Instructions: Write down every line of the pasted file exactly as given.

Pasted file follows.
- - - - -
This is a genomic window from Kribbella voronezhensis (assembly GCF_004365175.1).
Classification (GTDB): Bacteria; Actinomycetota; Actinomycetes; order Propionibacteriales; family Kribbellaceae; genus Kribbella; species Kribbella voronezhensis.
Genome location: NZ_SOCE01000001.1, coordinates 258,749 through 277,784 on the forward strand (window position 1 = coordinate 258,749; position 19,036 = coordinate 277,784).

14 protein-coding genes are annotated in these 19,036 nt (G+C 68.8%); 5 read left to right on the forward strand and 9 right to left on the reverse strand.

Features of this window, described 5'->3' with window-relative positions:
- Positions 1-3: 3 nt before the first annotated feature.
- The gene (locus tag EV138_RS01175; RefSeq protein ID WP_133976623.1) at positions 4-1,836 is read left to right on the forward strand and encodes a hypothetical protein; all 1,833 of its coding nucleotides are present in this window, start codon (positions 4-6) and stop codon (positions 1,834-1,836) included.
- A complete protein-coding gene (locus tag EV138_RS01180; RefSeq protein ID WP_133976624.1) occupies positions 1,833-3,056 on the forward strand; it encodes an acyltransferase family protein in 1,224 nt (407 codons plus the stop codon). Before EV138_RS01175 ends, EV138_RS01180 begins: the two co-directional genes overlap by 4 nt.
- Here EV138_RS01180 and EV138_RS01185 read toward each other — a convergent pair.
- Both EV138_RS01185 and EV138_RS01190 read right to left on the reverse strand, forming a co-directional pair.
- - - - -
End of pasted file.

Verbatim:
This is a genomic window from Kribbella voronezhensis (assembly GCF_004365175.1).
Classification (GTDB): Bacteria; Actinomycetota; Actinomycetes; order Propionibacteriales; family Kribbellaceae; genus Kribbella; species Kribbella voronezhensis.
Genome location: NZ_SOCE01000001.1, coordinates 258,749 through 277,784 on the forward strand (window position 1 = coordinate 258,749; position 19,036 = coordinate 277,784).

14 protein-coding genes are annotated in these 19,036 nt (G+C 68.8%); 5 read left to right on the forward strand and 9 right to left on the reverse strand.

Features of this window, described 5'->3' with window-relative positions:
- Positions 1-3: 3 nt before the first annotated feature.
- The gene (locus tag EV138_RS01175; RefSeq protein ID WP_133976623.1) at positions 4-1,836 is read left to right on the forward strand and encodes a hypothetical protein; all 1,833 of its coding nucleotides are present in this window, start codon (positions 4-6) and stop codon (positions 1,834-1,836) included.
- A complete protein-coding gene (locus tag EV138_RS01180; RefSeq protein ID WP_133976624.1) occupies positions 1,833-3,056 on the forward strand; it encodes an acyltransferase family protein in 1,224 nt (407 codons plus the stop codon). Before EV138_RS01175 ends, EV138_RS01180 begins: the two co-directional genes overlap by 4 nt.
- Here EV138_RS01180 and EV138_RS01185 read toward each other — a convergent pair.
- Both EV138_RS01185 and EV138_RS01190 read right to left on the reverse strand, forming a co-directional pair.